Sriharikota (Andhra Pradesh): A PSLV rocket carrying a total of 11 satellites including ISRO’s X-Ray polarimeter satellite lifted off from a spaceport here on Monday.
ISRO’s maiden X-Ray Polarimeter Satellite would offer insights into celestial objects like black holes.
The PSLV-C58 rocket, in its 60th mission, carried primary payload XPoSat and 10 other satellites to be deployed in low earth orbits.
It is the first dedicated scientific satellite from the ISRO to carry out research in space-based polarisation measurements of X-ray emission from celestial sources.
Besides the ISRO, the US-based National Aeronautics Space Agency (NASA) conducted a similar study — the Imaging X-Ray Polarimetry Explorer mission in December 2021 on the remnants of supernova explosions, the particle streams emitted by black holes and other cosmic events.
While space-based X-ray astronomy has been established in India focusing on imaging, and time domain studies, Monday’s mission marks a major value-addition to the scientific fraternity, the space agency said.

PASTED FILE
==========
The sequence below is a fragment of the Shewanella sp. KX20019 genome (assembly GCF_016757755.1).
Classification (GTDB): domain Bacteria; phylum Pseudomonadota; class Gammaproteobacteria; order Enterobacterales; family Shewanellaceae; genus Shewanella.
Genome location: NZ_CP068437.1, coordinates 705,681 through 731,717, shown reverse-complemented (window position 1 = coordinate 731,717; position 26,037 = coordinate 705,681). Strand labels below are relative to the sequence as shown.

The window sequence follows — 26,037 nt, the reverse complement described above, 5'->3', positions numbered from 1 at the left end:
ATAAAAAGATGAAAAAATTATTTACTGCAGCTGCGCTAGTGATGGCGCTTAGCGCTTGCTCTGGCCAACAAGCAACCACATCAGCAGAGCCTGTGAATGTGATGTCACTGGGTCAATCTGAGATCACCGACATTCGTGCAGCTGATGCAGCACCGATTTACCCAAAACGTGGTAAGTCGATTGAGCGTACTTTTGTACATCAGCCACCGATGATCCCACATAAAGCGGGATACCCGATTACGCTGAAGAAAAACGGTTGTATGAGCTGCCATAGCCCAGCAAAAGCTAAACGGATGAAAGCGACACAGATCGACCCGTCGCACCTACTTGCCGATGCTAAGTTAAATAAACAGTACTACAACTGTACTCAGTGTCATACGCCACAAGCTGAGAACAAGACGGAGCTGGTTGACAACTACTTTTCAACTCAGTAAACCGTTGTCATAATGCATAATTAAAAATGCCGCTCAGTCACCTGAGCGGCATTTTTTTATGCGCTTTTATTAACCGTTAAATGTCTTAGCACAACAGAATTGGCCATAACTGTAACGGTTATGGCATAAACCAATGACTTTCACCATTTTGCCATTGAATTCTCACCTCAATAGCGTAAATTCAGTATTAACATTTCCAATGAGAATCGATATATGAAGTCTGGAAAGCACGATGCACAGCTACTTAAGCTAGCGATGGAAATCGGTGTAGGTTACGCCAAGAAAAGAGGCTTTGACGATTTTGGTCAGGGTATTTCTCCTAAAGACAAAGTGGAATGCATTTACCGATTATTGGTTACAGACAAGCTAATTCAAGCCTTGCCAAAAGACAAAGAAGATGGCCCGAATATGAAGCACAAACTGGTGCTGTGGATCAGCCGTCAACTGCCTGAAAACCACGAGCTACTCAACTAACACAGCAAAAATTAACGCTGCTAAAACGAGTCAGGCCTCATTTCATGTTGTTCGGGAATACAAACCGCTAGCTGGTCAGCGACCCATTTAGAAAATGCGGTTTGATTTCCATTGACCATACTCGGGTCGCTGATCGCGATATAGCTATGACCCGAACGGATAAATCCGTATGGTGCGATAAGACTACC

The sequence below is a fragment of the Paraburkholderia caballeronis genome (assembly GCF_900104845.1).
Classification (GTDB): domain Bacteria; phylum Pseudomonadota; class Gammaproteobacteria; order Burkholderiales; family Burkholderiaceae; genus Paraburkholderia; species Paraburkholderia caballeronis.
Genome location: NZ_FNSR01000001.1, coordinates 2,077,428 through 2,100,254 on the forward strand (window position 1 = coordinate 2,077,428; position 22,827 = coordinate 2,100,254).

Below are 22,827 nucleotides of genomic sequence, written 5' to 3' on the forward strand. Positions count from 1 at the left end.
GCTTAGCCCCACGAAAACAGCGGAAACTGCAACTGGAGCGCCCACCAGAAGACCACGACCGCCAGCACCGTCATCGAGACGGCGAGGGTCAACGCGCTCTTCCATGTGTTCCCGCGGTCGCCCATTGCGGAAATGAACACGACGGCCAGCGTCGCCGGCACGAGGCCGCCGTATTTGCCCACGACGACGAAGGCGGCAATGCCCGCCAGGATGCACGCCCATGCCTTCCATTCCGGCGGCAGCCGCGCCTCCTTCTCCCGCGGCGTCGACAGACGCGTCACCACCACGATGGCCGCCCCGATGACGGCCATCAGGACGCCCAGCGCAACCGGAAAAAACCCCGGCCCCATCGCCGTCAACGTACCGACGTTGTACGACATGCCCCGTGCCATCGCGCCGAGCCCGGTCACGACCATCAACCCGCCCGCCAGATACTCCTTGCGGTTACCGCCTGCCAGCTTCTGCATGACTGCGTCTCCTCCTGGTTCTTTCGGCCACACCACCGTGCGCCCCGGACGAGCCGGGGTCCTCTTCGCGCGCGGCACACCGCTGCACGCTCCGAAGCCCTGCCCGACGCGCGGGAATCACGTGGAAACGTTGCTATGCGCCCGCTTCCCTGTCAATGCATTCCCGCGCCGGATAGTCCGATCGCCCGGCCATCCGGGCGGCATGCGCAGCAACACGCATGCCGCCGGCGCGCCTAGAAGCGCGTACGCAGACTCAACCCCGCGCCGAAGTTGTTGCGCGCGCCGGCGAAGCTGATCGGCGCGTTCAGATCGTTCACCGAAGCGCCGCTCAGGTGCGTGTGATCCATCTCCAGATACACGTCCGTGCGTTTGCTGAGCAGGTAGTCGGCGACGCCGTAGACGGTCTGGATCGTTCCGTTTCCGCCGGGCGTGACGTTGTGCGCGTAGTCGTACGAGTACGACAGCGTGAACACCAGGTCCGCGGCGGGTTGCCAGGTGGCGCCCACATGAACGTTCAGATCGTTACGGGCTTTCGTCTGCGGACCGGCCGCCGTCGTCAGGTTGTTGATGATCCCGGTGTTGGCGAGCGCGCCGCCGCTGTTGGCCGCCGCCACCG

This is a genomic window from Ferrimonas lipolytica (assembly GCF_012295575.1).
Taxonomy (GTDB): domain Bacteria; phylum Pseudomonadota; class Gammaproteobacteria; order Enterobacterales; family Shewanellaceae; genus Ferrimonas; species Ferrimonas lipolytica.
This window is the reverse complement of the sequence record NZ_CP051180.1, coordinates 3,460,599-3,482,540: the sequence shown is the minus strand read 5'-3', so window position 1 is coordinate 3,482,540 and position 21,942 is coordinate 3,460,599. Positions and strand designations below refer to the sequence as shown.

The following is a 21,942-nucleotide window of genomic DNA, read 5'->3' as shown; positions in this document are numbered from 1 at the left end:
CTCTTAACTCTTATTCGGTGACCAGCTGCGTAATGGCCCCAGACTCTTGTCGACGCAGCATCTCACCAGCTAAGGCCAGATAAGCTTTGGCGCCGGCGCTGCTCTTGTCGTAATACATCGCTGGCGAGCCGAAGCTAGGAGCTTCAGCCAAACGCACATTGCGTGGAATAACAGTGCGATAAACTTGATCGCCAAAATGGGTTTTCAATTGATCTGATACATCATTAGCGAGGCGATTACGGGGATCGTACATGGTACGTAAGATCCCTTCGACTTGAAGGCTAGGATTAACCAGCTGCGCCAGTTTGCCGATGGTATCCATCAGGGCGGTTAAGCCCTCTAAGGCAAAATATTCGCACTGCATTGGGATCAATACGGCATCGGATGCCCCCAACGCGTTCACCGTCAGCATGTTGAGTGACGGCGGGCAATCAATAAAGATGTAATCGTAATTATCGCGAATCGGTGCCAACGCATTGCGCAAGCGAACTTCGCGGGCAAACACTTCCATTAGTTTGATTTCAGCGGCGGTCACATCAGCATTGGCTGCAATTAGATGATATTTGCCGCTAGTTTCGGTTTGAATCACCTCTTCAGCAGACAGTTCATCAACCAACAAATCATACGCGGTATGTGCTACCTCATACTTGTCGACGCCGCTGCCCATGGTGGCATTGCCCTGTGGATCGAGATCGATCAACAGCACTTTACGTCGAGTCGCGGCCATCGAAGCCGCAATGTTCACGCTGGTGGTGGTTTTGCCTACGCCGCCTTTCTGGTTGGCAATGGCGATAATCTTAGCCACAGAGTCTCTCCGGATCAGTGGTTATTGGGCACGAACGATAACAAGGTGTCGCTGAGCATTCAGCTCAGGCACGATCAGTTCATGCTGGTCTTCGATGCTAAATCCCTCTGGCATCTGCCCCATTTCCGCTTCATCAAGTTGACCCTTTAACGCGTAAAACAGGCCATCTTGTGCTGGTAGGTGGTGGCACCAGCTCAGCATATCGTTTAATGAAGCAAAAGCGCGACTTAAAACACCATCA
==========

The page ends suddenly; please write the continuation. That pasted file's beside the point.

The objective of the PSLV-C58 mission includes measuring polarisation of X-rays in the energy band 8-30 keV emanating from about 50 potential cosmic sources, to carry out long-term spectral and temporal studies of cosmic X-ray sources.
The X-Ray polarisation serves as a crucial diagnostic tool for examining the radiation mechanism and geometry of celestial sources. The primary payload of XPoSat is POLIX (Polarimeter Instrument in X-Rays) which is designed to measure polarimetry parameters by Raman Research Institute and XSPECT (X-ray Spectroscopy and Timing) built by the U R Rao Satellite Centre, Bengaluru.